Lawmakers return to Raleigh on Tuesday to consider overriding vetoes of two immigration and drug-testing-for-welfare-recipients bills. House Republican leaders may think they have enough votes, but Republican Gov. Pat McCrory has been fighting to the end to sway them, using new media to get his points across and relying on old-fashioned endorsements.
The governor isn't the only one using the veto-session to highlight legislative issues. ***Get more on it all below in today's Dome Morning Memo, along with a holiday weekend news roundup.***
McCRORY'S LAST PUSH TO SAVE FACE: On Friday, the governor’s office released statements from six county sheriffs supporting the veto of the immigration bill, H.B. 786. The sheriffs, like the governor, oppose a provision in the bill that would expand the exemption from the E-Verify immigration-status system for seasonal workers from 90 days to up to nine months.
McCrory has said that creates a loophole that could open the door for other industries besides agriculture to hire seasonal workers and take jobs away from legal residents. Some of the sheriffs echo those sentiments, and add other concerns. Permitting more seasonal workers will lead to additional illegal immigration and affect schools, hospitals, roads and social programs, as well as increase the number of unlicensed drivers, Guilford Sheriff B.J. Barnes said.
The agricultural industry has been pushing for an override, saying it needs seasonal workers for a longer period to handle crops. More than a dozen industry associations have written to the General Assembly asking for the override, and state Agricultural Commissioner Steve Troxler has sided with them. Other sheriffs expressing support for the veto are Sam Page of Rockingham County, Chipp Bailey of Mecklenburg County, Chris Batten of Columbus County, Alan Cloninger of Gaston County and Bill Schatzman of Forsyth County.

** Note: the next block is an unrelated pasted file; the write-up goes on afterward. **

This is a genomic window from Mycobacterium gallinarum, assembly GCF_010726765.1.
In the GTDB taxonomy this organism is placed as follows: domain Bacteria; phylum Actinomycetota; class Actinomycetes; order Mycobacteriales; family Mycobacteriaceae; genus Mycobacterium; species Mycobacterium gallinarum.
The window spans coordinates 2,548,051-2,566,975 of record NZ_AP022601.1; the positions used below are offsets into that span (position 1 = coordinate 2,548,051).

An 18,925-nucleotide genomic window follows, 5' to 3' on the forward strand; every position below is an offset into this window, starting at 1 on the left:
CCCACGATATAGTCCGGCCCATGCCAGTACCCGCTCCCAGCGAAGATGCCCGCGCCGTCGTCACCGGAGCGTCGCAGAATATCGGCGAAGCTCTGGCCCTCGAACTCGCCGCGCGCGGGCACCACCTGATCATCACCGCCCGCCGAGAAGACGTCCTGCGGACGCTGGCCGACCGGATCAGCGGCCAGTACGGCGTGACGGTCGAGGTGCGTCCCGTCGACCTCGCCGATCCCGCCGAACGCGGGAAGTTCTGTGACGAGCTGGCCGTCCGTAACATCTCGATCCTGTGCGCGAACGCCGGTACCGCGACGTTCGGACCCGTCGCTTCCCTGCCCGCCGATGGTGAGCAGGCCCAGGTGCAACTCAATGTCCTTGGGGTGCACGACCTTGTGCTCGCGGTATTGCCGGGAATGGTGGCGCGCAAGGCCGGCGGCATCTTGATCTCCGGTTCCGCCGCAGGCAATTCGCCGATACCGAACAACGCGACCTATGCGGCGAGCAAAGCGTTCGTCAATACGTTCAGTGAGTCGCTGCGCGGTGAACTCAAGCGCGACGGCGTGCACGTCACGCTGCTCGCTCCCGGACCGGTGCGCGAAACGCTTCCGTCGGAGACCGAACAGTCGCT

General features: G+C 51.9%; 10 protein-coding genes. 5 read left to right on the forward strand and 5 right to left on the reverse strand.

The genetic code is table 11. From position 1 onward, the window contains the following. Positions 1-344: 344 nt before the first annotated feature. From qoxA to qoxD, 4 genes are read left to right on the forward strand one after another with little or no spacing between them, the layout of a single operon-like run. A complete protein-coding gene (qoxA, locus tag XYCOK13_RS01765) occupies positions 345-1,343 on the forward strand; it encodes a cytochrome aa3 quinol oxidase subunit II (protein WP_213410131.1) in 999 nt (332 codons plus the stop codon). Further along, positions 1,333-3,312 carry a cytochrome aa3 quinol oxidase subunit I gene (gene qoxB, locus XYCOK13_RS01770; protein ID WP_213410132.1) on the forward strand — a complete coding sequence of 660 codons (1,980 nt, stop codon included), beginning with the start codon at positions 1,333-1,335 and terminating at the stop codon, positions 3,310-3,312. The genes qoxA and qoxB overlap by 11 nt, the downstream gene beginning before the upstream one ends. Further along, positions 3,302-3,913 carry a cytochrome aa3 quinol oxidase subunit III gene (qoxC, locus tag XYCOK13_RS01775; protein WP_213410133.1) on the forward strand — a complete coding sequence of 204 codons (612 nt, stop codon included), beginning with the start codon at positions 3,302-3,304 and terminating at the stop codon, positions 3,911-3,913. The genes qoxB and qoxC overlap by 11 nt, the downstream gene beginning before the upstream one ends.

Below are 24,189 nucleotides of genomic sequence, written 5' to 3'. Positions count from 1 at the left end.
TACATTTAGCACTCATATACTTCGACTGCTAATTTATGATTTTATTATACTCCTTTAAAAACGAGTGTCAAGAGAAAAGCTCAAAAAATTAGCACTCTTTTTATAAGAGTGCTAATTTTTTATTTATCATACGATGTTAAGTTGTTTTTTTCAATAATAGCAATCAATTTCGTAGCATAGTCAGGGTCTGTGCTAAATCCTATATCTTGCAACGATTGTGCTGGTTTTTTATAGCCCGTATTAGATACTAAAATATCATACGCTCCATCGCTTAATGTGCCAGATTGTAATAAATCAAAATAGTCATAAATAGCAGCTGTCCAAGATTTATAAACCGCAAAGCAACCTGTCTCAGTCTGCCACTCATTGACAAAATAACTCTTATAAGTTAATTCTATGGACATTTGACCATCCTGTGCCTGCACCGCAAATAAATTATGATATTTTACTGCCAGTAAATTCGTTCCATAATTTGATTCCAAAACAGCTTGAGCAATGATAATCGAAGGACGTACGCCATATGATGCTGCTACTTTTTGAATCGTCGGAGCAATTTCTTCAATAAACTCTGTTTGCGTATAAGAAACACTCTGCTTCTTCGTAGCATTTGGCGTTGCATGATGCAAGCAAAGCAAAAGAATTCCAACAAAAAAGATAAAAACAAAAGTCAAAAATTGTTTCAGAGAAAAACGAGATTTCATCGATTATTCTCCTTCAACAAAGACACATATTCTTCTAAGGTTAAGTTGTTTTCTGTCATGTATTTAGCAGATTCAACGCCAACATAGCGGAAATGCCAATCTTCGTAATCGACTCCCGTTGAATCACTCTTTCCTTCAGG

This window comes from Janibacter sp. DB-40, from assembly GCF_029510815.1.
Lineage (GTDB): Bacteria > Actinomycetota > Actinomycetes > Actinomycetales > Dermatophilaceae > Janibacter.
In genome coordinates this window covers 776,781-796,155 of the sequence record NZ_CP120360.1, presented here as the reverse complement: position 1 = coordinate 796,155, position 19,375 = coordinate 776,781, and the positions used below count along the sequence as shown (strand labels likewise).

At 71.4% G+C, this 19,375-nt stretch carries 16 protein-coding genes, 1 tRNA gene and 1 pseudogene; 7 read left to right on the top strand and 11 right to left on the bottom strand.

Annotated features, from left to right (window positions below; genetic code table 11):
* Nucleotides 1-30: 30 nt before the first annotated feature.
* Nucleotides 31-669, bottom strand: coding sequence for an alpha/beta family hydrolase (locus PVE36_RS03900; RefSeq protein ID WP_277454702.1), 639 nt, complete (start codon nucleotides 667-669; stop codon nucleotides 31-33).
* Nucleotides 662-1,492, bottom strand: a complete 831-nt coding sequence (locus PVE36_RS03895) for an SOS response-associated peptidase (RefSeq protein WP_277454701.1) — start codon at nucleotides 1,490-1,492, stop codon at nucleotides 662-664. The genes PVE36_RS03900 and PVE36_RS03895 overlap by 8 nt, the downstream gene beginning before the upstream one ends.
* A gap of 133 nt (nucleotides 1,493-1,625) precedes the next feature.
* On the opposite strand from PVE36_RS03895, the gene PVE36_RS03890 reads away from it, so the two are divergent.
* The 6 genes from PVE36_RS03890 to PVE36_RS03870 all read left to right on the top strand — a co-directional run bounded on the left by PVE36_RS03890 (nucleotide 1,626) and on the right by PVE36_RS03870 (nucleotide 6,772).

LEGISLATIVE CRITICS USE SESSION TO HIGHLIGHT ISSUES: A cadre of critics will hold a press conference at 10:30 a.m. Tuesday to demand action by Gov. Pat McCrory on the raises received by two inexperienced Department of Health and Human Services aides. The N.C. Association of Educators will call for lawmakers to investigate the pay hikes and high salaries in the McCrory administration. Later in the day, the N.C. NAACP and affiliated groups will deliver legislative report cards (don't expect high grades for Republicans).
Later at 12:30 p.m., critics will shift focus to the N.C. State Board of Elections, which will consider three voting appeals at a 1 p.m. meeting.
PREVIEW OF ELECTIONS BOARD MEETING: As college students across the country settle into new routines that the start of a semester typically bring, many in North Carolina are complaining of feeling unsettled about their voting rights. Since mid-August, when Gov. Pat McCrory signed broad revisions to North Carolina’s elections law, local elections boards in several counties – including Pasquotank and Watauga – have initiated changes that college students are fighting as attempts to suppress their votes.
Three cases are scheduled to be heard by the state Board of Elections on Tuesday afternoon.
Students and civic groups including NCPIRG, Common Cause, Ignite NC, NCSU Student Power Union, Democracy NC and Rock the Vote will gather outside the meeting to urge the board to reverse local county board decisions that protest organizers describe as ones “that make it harder for young people to vote and participate in our democracy.” Read more here.
McCRORY GETS APPLAUSE, BOOS AT PARADE: From the Hendersonville newspaper: "Perched in a yellow '68 Cutlass convertible, Gov. Pat McCrory rode down Main Street waving at a crowd of thousands Monday to cap off the 67th annual N.C. Apple Festival. It was the first time in 21 years a sitting governor participated in the King Apple Parade.
"...McCrory got his share of applause and smiles along the parade route, although it was hard to discern whether it was all directed at him and not the popular grand marshal just ahead of him, county Cooperative Extension Director Marvin Owings Jr.